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140.753.41
Advanced Methods in Biostatistics III

Location:
East Baltimore
Term:
3rd term
Department:
Biostatistics
Credits:
4 credits
Academic Year:
2022 - 2023
Instruction Method:
Synchronous Online
Class Times:
  • Tu Th,  10:30 - 11:50am
Lab Times:
  • Tuesday,  9:00 - 10:20am
Auditors Allowed:
No
Undergrads Allowed:
No
Grading Restriction:
Letter Grade or Pass/Fail
Course Instructor:
Contact:
Hongkai Ji
Resources:
Prerequisite:

140.751-752; Students must also register for 140.754

Description:

Introduces generalized linear model (GLM). Foundational topics include: contingency tables, logistic regression for binary and binomial data, models for polytomous data, Poisson log-linear model for count data, and GLM for exponential family. Introduces methods for model fitting, diagnosis, interpretation and inference and expands on those topics with techniques for handling overdispersion, quasi-likelihood and conditional likelihood. Introduces the role of quantitative methods and sciences in public health, including how to use them to describe and assess population health, and the critical importance of evidence in advancing public health knowledge. Introduces how to produce a complete data analysis to answer a targeted scientific or public health question.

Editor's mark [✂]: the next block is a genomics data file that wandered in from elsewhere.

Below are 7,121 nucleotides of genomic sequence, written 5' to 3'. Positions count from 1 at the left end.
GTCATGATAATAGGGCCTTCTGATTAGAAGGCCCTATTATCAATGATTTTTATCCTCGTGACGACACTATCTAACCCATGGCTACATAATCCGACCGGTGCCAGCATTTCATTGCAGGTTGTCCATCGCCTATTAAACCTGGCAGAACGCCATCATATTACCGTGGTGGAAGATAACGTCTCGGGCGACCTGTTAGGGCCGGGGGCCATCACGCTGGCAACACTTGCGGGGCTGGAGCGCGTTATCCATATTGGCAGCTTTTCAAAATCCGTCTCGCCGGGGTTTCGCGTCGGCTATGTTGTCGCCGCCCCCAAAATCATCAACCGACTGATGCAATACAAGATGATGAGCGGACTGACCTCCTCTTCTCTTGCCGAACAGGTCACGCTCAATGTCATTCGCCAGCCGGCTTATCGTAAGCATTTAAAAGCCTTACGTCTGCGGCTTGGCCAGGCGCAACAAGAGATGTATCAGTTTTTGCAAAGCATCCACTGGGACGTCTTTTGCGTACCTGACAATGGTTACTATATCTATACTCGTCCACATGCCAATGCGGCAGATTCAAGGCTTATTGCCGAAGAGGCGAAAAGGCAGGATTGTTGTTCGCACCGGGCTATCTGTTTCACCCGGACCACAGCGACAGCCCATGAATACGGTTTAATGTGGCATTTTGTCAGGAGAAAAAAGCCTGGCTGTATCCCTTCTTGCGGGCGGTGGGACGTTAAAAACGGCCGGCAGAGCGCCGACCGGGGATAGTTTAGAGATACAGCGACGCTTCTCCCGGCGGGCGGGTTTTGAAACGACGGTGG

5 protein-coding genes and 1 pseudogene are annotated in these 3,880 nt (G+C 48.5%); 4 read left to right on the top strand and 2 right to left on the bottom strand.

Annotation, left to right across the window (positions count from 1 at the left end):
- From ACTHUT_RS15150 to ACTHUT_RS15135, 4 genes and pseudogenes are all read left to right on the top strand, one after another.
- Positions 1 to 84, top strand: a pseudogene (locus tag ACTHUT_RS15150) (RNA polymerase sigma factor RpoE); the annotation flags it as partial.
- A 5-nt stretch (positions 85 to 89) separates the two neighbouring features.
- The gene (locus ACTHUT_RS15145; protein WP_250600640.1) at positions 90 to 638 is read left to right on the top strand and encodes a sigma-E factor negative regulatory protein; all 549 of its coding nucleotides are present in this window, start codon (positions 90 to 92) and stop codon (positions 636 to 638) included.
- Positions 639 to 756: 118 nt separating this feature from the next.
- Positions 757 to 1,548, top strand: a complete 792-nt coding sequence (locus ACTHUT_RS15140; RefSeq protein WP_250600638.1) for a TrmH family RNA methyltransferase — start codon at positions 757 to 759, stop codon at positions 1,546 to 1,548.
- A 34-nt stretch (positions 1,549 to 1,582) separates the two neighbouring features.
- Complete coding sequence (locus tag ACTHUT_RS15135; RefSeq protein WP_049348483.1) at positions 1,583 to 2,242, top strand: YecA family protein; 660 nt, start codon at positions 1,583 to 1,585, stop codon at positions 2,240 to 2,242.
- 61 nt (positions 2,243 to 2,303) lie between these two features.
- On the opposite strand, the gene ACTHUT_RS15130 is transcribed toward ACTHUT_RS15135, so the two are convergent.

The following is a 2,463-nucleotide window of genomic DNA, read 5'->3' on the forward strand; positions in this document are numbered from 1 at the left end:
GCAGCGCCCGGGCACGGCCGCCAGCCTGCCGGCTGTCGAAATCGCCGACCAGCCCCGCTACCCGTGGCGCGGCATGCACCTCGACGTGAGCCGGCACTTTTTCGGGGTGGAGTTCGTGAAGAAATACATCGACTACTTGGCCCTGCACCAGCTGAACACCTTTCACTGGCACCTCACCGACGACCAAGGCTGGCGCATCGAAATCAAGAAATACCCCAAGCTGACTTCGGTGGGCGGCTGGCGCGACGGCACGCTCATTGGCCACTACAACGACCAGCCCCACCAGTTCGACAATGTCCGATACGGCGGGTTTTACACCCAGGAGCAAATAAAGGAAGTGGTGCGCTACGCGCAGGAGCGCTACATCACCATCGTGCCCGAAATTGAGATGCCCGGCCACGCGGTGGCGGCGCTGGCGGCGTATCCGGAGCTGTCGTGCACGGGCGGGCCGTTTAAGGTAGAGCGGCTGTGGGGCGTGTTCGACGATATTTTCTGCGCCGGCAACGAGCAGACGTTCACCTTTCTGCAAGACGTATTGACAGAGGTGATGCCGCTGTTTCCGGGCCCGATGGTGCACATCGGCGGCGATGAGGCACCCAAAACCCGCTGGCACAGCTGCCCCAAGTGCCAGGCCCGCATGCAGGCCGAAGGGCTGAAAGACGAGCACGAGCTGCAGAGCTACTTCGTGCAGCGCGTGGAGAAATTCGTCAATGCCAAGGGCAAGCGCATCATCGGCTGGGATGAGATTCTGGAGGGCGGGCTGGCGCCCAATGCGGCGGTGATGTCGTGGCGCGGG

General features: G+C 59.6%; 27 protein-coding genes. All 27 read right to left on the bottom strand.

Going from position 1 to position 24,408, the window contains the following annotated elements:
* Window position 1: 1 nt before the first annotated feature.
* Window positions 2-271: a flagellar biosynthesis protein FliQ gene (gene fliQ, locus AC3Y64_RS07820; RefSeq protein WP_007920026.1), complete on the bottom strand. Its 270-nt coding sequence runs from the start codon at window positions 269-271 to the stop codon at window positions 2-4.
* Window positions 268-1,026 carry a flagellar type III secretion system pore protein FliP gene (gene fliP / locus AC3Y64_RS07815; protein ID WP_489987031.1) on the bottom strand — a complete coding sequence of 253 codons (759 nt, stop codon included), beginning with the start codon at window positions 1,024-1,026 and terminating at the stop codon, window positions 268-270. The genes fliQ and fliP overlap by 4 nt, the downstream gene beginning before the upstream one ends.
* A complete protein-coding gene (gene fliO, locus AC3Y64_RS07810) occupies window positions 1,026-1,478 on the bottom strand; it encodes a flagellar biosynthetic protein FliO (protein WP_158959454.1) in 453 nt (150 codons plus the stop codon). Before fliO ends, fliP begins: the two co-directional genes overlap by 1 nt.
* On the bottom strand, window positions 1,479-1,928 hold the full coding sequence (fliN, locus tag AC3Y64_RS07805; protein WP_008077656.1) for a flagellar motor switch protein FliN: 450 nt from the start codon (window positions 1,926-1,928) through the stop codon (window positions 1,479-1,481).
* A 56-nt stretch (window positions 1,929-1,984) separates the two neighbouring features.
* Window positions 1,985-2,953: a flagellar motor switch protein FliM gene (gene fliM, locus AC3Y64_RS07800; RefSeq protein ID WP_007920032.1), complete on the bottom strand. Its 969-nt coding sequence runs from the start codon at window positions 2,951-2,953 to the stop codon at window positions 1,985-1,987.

Learning Objectives:

Upon successfully completing this course, students will be able to:

  1. Explain the role of quantitative methods and sciences in public health
  2. Explain the critical importance of evidence in advancing public health knowledge
  3. Construct, fit and interpret different types of linear model (LM) and generalized linear model (GLM) in the context of scientific and public health applications
  4. Conduct statistical inference in these models
  5. Use generalized linear model (GLM) to analyze continuous, categorical and count data
  6. Explain connections and differences between logistic regression, Poisson log-linear regression and linear regression
  7. Diagnose model assumptions
  8. Deal with overdispersion in GLM
  9. Expand the model and inference tools with quasi-likelihood and conditional likelihood
  10. Extend linear model to account for clustering using random effects
  11. Apply theoretical concepts to scientific data using R software
  12. Improve computational and analytic skills through analysis of simulated and real data sets
  13. Produce a complete data analysis to answer a targeted scientific or public health question
Methods of Assessment:

This course is evaluated as follows:

  • 40% Homework
  • 20% Project(s)
  • 40% Exam(s)

Instructor Consent:

No consent required

Special Comments:

Please note: This is the virtual/online section of a course that is also offered onsite. Students will need to commit to the modality for which they register.